Joern Hagemann, who suffers from adhesive arachnoiditis a result of an injection of dye into his back in 1978 at the Canberra Hospital. Photo: Jeffrey Chan
A DRUG linked to the death of at least three people and that left thousands of other Australians with crippling injuries was illegally sent to hospitals around the country and used without appropriate approval, say newly revealed health documents.
Health Department records brought to light by a Freedom of Information request have shown the drug Pantopaque, produced by Lafayette Pharmacal, should never have been at dozens of hospitals during 1974-78.
It was considered an experimental drug and was not approved for general distribution when it was sent to more than 50 hospitals and medical clinics. It was bought into Australia on a restricted permit that allowed it to go to just four doctors practising at three Melbourne hospitals and one Perth hospital from 1974-1978.
Joern Hagemann. Photo: Jeffrey Chan
However, in spite of restrictions on its import, Pantopaque was circulated in large quantities to hospitals and medical clinics in the ACT, NSW, Victoria, Queensland, Tasmania and Western Australia, earning the drug importer Cook Incorporated a rebuke from the Theraputic Goods Branch in June 1978. The TGB demanded an explanation, letters of correspondence between the two organisations show.
Red flags were raised about safety at the time. The Department of Veterans' Affairs' acting medical superintendent documented the death of a patient in August 1978 who had complained of abdominal pains after being injected with Pantopaque. The patient went into convulsions for two and a half hours before being comatosed. The patient never regained consciousness but was placed in intensive care, where bronchopneumonia developed and the person died. The TGB (Therapeutic Goods Administration predecessor) also wrote to the Bureau of Drugs in the US in November 1978 to instruct "a further adverse reaction of meningitis leading to death'' had been reported following the injection of Pantopaque.
The drug, an oil-based contrast medium containing iophendylate dye, was injected into patients' cerebrospinal fluid that allowed details of the spinal cord and spinal nerves to be visualised by X-ray. It has been blamed for many cases of adhesive arachnoiditis, an inflammatory condition affecting the middle layer of the meninges which are the membranes surrounding the spinal cord. The spinal nerves stick together, preventing sufferers from moving freely, causing pain and other symptoms. The oil-based contrast media was also produced by GlaxoSmithKlein which marketed it as Myodil.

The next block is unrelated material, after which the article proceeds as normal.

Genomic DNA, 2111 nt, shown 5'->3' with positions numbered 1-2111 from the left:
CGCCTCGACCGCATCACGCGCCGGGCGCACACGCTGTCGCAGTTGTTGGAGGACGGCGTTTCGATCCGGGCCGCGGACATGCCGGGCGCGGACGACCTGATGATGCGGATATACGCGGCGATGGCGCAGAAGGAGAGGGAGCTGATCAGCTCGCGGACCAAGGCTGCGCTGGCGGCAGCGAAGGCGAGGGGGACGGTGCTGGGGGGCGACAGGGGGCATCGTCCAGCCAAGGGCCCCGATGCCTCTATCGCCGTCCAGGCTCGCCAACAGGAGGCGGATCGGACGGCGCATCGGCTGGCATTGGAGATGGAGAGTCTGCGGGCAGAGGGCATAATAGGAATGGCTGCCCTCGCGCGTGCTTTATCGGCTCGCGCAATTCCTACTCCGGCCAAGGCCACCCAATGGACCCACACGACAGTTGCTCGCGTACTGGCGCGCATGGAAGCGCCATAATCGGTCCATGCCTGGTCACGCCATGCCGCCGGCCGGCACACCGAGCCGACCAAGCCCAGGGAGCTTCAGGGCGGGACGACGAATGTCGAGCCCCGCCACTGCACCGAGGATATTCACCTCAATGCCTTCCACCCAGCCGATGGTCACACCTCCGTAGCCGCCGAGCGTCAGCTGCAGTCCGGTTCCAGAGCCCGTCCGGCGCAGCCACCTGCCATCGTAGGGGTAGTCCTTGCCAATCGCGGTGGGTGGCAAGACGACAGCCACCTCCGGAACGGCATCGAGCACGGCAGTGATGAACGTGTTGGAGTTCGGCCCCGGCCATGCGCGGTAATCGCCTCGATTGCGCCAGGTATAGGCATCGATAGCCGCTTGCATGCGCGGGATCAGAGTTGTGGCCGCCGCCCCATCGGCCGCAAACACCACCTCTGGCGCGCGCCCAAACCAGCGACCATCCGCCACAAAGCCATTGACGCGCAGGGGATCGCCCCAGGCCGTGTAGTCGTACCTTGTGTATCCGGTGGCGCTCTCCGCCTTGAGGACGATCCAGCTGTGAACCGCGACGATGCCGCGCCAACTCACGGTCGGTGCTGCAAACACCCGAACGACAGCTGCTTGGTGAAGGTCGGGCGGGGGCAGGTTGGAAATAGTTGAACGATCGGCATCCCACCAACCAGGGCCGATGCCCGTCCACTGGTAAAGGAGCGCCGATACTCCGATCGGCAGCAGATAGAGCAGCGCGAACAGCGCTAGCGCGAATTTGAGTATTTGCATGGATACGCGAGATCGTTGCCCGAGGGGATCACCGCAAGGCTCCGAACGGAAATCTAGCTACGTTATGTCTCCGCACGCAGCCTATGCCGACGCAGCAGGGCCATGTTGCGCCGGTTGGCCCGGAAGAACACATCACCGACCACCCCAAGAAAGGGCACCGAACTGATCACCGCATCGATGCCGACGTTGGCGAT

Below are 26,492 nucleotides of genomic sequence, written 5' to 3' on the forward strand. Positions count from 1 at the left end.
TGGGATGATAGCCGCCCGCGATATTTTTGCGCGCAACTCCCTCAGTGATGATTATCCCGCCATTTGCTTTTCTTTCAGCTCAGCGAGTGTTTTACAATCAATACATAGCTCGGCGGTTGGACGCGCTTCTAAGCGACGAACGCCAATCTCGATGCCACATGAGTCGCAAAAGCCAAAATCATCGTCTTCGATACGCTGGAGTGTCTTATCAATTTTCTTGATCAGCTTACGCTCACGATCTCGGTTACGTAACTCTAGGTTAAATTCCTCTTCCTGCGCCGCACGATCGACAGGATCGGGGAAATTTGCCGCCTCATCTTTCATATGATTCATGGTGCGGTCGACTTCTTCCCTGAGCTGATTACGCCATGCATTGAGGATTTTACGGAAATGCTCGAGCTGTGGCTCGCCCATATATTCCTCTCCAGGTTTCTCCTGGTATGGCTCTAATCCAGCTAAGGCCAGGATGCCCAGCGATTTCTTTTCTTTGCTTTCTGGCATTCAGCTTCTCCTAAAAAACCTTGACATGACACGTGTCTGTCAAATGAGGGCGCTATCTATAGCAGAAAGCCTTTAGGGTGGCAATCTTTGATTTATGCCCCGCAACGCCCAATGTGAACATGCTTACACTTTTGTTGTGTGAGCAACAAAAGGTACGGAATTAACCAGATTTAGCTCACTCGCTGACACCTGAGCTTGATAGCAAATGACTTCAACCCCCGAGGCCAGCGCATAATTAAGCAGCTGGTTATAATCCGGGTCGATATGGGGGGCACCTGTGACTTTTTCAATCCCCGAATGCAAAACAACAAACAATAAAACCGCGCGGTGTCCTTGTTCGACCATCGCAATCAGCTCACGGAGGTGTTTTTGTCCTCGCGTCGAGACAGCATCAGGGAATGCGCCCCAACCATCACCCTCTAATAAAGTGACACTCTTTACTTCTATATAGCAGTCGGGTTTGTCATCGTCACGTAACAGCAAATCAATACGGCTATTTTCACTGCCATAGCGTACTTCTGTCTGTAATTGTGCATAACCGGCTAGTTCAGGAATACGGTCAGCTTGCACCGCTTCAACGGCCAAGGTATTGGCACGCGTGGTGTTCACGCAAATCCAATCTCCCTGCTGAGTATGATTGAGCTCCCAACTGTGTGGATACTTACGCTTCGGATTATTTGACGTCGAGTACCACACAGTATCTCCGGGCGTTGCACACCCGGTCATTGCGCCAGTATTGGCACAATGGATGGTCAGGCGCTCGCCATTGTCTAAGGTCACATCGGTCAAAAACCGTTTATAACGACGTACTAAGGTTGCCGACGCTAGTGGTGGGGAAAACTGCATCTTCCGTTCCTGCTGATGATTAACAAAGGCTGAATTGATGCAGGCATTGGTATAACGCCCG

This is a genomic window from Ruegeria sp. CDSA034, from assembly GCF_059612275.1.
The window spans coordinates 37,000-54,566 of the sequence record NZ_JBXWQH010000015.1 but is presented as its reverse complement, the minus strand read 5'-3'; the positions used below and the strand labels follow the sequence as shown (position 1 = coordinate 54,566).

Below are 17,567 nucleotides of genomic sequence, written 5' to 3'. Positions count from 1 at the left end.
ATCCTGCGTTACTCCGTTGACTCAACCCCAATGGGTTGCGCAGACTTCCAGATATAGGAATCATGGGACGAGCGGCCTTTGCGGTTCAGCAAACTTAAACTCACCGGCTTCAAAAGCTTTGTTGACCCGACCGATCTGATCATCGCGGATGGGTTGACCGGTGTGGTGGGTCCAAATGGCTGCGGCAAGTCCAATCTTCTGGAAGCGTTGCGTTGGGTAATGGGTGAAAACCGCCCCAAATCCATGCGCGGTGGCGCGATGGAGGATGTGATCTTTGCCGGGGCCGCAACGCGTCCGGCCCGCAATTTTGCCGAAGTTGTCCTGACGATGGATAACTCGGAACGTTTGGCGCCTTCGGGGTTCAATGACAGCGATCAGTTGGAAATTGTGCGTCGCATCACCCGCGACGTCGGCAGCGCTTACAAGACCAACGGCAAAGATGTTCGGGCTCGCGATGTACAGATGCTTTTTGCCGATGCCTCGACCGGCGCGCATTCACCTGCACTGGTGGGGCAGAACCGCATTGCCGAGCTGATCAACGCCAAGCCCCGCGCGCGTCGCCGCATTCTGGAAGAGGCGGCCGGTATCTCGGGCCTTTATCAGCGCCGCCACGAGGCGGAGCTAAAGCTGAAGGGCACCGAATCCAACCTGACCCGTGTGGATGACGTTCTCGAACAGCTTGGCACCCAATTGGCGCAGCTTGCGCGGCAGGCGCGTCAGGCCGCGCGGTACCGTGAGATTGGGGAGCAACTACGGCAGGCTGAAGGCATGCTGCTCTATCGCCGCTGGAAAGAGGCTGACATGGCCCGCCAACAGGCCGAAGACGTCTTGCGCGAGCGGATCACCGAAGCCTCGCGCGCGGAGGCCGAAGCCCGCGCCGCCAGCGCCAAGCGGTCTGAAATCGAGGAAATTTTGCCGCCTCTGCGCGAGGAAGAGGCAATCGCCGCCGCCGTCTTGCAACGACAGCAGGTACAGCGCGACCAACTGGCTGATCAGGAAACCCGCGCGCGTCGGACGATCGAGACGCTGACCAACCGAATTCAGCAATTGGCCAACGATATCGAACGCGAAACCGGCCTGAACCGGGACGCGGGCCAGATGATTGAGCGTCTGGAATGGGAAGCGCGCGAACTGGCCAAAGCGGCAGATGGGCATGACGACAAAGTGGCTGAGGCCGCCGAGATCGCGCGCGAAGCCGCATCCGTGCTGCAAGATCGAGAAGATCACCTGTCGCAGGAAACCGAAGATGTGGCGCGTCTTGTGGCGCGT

The drug was not approved for general distribution by Cook Incorporated in Australia until October, 1979, before authorities were aware of its full potential impact.
Canberra bricklayer Joern Hagemann was injected with the drug after a construction accident in 1978. Following years of crippling pain attributed to the drug, Mr Hagemann has waged a lengthy battle to obtain documents that reveal how the dye was allowed to be used on him and thousands of others. Mr Hagemann said what had been revealed by the documents warranted a Royal Commission.
"It is acknowledged (Pantopaque) has dissolved rubber, glue and plastics so why was it unquestioningly permitted entry into Australia before approval in 1979 and why did the TGA allow the distribution just so the medical profession could inject it into people's spines where it migrated into their brain, lungs and other areas?'' Mr Hagemann said.
"The importing, distributing company Cook Incorporated must still be held accountable to the nation for the destruction, the unimaginable suffering and massive social and economic costs they have incurred.''
A spokeswoman for the TGA told Fairfax Media that Pantopaque had been available in Australia from at least 1961.
"The availability of Pantopaque in Australia in the early 1960s preceded any Commonwealth involvement in medicine regulation, and its use was considered the best method available at the time to diagnose and manage serious conditions of the spine,'' she said.
"Compulsory pre-market evaluation by the Commonwealth Government of the quality, safety and efficacy of medicines was introduced in Australia in 1970.
"Pantopaque was regarded as experimental between 1974-78 as it had not yet received general marketing approval.''
The spokeswoman said the Therapeutic Goods Branch told Cook Inc that its unauthorised distribution of Pantopaque around Australia "was viewed with profound concern".
"However, given the time that the product had been available (from at least 1961) and the apparent paucity of adverse events reported, approval to continue to supply was granted.''
Angry victims have been seeking answers and compensation for years and a Parliamentary roundtable that was established in late 2012 recommended drug manufacturer GlaxoSmithKline should establish a charitable foundation for sufferers.
The roundtable concluded that Myodil and Pantopaque were used in myelography from the 1950s to the 1980s in Australia, the US and UK.
It found that it was widely accepted that the drug caused adhesive arachnoiditis in some patients.
GlaxoSmithKlein told the Parliamentary round table that court action brought against the company in Australia in 1999 was dealt with by way of confidential settlements, without the drug company making any admissions of guilt.
GSK said Myodil was not withdrawn from the market in Australia but discontinued in 1987 when newer diagnostic radiographic techniques became available.
Cook Incorporated did not respond to requests for comment.